3) Cerebral embolism - although there are many causes of cerebral embolism, the major factor is atrial fibrillation. Atrial fibrillation is where the top chambers of the hearts develop a chaotic rhythm, where these chambers quiver without effective contraction. Because there is then sluggish flow within these chambers, small clots can form which may then break away and travel up to the brain - potentially causing a stroke.
4) Paradoxical embolism - the commonest cause of this condition is a Patent Foramen Ovale. In utero, this communication between the right and left atrium in the heart is open because we derive our blood supply and oxygen from the umbilical vessels. When we take our first breath, the pressure on the left side of heart increases, typically closing the flap. But in around 30% of cases, a small communication is left. If a clot forms on the venous side of our circulation (with situations such as prolonged immobilisation), it may break away and travel up towards the lungs. If it is going through the right atrium at the wrong time, and for some reason the pressure increases on the right side of the heart such as is seen with straining, coughing or sneezing, the small clot can be forced across this flap and again can travel up to the brain where it may cause a stroke.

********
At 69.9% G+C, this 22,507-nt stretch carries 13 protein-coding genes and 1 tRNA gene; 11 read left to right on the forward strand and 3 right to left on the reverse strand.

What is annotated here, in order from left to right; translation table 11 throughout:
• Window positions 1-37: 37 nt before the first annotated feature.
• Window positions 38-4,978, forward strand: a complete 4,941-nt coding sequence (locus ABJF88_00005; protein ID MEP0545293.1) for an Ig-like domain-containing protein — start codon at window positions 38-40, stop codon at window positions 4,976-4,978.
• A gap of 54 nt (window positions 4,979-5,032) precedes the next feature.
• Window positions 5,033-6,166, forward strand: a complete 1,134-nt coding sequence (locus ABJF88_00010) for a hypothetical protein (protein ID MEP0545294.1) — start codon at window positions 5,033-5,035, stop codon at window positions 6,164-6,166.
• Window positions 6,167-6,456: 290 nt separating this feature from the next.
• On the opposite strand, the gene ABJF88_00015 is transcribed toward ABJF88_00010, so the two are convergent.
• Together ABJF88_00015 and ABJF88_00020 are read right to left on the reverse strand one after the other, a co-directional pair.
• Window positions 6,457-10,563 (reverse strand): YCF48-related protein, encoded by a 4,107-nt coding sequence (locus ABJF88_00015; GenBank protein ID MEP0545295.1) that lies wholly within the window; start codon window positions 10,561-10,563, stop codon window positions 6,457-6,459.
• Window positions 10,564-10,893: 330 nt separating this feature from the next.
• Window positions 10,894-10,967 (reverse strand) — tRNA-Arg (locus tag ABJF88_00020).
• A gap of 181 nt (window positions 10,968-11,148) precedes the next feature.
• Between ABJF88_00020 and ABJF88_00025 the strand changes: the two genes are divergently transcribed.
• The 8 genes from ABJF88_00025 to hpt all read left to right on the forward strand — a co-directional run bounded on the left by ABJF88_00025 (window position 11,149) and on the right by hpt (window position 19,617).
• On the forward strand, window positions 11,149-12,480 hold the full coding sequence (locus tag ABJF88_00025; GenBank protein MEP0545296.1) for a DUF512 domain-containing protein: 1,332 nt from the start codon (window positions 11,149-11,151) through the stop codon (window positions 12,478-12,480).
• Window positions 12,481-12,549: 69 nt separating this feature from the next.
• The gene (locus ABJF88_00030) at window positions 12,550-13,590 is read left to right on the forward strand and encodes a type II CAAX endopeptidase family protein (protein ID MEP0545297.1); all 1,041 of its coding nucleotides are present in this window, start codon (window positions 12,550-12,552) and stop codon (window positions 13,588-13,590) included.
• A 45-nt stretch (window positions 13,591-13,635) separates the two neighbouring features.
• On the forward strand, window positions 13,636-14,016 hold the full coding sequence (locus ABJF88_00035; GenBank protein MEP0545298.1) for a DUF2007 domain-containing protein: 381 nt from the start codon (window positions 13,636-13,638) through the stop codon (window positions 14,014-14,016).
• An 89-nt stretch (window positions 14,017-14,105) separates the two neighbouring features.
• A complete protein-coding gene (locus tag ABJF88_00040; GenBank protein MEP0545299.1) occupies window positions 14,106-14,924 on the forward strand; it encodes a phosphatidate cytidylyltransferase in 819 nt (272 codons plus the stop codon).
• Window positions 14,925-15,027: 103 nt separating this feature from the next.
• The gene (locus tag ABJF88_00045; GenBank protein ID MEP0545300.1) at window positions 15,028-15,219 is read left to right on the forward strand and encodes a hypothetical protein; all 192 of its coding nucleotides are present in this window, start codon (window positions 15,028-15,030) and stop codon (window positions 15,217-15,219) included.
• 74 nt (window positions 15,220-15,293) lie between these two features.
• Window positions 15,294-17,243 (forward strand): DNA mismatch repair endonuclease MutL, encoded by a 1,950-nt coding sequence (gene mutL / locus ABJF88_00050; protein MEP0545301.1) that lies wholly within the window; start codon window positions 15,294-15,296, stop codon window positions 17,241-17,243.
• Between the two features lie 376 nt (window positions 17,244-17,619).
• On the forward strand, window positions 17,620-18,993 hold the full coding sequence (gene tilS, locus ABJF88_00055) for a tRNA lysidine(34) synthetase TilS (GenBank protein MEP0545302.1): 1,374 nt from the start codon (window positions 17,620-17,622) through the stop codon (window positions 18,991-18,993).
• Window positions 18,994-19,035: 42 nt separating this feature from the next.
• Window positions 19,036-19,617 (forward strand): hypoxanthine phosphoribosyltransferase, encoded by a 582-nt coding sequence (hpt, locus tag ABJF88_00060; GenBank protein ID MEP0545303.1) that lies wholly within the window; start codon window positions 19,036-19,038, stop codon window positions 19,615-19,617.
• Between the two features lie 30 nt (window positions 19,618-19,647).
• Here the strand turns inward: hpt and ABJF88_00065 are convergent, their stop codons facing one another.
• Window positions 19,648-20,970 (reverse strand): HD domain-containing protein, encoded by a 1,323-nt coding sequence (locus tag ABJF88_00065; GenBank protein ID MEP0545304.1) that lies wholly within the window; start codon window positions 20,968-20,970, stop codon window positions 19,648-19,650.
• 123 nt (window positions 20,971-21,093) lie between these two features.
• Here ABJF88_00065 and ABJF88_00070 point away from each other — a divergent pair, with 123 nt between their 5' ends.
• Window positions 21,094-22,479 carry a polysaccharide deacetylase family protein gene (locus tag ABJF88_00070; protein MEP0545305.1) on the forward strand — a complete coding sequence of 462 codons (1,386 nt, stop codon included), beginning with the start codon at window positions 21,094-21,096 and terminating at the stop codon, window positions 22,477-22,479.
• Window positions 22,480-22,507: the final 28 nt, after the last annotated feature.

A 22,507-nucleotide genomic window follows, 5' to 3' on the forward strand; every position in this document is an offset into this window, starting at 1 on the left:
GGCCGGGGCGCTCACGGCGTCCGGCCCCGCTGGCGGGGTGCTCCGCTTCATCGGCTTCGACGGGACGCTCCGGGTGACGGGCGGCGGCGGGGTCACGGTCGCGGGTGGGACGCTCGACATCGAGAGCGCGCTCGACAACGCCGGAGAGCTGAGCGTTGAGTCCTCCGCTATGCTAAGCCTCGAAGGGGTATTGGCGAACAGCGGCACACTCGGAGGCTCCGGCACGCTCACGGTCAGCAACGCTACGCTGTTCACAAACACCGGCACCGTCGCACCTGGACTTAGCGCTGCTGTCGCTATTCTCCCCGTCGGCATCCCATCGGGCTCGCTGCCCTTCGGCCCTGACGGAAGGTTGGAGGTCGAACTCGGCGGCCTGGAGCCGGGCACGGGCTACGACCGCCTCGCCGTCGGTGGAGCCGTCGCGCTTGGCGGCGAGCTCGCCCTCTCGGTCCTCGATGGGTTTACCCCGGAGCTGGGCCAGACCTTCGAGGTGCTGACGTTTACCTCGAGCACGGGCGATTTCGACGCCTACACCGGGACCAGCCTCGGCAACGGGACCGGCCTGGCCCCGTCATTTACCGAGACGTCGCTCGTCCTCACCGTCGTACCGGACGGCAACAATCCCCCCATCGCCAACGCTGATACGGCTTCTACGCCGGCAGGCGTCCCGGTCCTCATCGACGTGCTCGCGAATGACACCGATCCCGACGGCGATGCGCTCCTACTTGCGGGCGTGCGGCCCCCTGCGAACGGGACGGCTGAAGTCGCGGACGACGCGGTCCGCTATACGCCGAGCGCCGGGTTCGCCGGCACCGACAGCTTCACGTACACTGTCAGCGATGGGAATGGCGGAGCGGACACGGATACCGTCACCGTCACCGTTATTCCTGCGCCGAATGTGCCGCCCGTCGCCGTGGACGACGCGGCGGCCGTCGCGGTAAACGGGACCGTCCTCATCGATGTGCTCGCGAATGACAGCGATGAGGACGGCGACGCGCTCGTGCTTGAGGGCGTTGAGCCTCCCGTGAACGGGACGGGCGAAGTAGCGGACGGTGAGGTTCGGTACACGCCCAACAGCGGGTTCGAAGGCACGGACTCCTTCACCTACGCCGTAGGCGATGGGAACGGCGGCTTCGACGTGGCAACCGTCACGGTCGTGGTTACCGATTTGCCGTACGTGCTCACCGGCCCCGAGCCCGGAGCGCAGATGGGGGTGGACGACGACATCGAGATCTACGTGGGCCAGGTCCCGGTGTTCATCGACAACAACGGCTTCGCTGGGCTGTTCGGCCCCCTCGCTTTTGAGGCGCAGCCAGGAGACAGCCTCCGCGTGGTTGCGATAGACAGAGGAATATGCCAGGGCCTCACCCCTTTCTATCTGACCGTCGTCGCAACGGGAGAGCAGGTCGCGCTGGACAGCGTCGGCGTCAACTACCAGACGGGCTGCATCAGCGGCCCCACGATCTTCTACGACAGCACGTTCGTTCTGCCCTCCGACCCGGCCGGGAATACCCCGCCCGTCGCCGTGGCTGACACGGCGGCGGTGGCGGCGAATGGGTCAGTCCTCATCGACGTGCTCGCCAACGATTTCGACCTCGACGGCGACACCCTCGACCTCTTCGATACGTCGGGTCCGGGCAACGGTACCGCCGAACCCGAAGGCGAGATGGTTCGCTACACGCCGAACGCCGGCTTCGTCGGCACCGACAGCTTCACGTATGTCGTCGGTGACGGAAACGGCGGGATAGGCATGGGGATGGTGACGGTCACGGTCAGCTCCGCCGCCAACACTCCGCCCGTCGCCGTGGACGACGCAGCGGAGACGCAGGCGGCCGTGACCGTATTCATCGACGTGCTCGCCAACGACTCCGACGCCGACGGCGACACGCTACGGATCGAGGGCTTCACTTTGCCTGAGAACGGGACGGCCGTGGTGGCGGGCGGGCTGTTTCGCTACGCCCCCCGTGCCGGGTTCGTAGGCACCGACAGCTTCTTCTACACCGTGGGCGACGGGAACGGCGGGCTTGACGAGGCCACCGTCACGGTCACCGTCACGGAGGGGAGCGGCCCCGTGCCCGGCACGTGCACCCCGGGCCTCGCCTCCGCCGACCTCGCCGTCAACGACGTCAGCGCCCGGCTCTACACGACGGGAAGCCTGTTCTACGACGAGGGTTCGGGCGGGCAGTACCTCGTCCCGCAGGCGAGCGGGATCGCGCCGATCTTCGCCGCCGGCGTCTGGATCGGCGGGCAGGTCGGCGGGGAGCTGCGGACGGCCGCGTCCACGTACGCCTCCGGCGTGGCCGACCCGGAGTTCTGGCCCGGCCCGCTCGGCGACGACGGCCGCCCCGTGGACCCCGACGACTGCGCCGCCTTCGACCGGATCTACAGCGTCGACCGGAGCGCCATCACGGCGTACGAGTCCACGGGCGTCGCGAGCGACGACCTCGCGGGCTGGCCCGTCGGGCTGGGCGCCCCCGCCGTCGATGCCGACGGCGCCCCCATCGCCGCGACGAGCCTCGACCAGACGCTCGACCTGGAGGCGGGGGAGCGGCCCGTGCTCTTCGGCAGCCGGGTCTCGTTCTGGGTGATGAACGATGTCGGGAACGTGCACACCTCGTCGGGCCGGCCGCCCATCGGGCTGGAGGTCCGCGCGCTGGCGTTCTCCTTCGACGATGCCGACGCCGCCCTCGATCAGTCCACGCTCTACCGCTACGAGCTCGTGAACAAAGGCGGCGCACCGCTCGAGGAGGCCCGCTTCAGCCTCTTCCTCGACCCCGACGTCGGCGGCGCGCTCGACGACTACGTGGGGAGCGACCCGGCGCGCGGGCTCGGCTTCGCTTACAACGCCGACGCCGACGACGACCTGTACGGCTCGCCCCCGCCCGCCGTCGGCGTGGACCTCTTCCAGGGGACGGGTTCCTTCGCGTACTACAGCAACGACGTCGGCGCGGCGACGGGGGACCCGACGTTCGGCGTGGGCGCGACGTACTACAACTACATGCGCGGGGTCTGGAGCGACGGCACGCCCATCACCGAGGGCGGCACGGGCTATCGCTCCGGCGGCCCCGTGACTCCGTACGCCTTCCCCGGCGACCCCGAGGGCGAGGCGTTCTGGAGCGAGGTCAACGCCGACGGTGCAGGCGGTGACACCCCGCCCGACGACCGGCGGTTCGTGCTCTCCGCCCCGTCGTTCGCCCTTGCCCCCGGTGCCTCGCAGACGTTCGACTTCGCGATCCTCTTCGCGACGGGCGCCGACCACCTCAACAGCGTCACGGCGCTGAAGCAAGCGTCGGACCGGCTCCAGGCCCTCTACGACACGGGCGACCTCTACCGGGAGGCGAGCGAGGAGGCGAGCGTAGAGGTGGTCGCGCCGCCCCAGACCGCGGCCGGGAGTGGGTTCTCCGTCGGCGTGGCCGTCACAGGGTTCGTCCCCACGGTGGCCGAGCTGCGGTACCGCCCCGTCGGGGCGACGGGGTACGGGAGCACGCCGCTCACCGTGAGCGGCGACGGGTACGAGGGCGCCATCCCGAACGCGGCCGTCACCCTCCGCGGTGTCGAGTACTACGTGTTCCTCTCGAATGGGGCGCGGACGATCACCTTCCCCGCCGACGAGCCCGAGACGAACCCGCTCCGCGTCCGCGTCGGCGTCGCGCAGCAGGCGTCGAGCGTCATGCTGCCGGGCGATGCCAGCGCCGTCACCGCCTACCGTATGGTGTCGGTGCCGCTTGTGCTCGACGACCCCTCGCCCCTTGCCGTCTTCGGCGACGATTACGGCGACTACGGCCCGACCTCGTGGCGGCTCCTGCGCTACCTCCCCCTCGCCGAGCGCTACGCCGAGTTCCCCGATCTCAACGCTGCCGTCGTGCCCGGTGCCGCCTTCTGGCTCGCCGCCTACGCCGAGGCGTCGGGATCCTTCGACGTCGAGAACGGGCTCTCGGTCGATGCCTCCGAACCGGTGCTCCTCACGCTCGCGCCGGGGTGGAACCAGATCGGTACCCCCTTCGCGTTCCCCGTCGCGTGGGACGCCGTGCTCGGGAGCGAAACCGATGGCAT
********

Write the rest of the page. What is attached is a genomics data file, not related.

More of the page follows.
5) The final relatively common cause of stroke is a disorder of blood clotting. Any condition that makes the blood thicker may precipitate the formation of a clot, and thus, a subsequent stroke, if this occurs in the cerebral circulation. There are eight relatively common genetic causes of excessive blood thickness, the commonest cause being a condition known as Factor Five Leiden. But there are also acquired causes that typically occur as one ages. This is especially so over the age 50, and is commonly associated with medical therapy such as hormone replacement therapy, chronic inflammatory conditions, and even cancer.
There are a number of other rarer causes of stroke which are outside the scope of this article, but clearly having a screen in a pharmacy is not, by any means, an adequate assessment. And in some cases, it may cause excessive worrying about something that is purely a normal aspect of ageing (such as minor carotid atherosclerosis) and in other cases, may falsely reassure someone that they do not have a risk of stroke and therefore, they may not seek proper medical attention.
As always, these matters should be managed by a competent physician.
Published: Thursday, April 20, 2017
New on Switzer
- Can Scott sell us a good Budget story that we'll buy? 28 Apr •
- Turnbull gets the barnacle scraper out 28 Apr •
- Investor Signposts: RBA in focus 28 Apr •
- Defence Housing Australia: Property Investment Program 28 Apr •
- 5 things you need to know today 28 Apr •
- When pills become part of the long-term problem 27 Apr •
- Ian Malouf 28 Apr •
- Paul Moore 28 Apr •
- Michael McCarthy 28 Apr •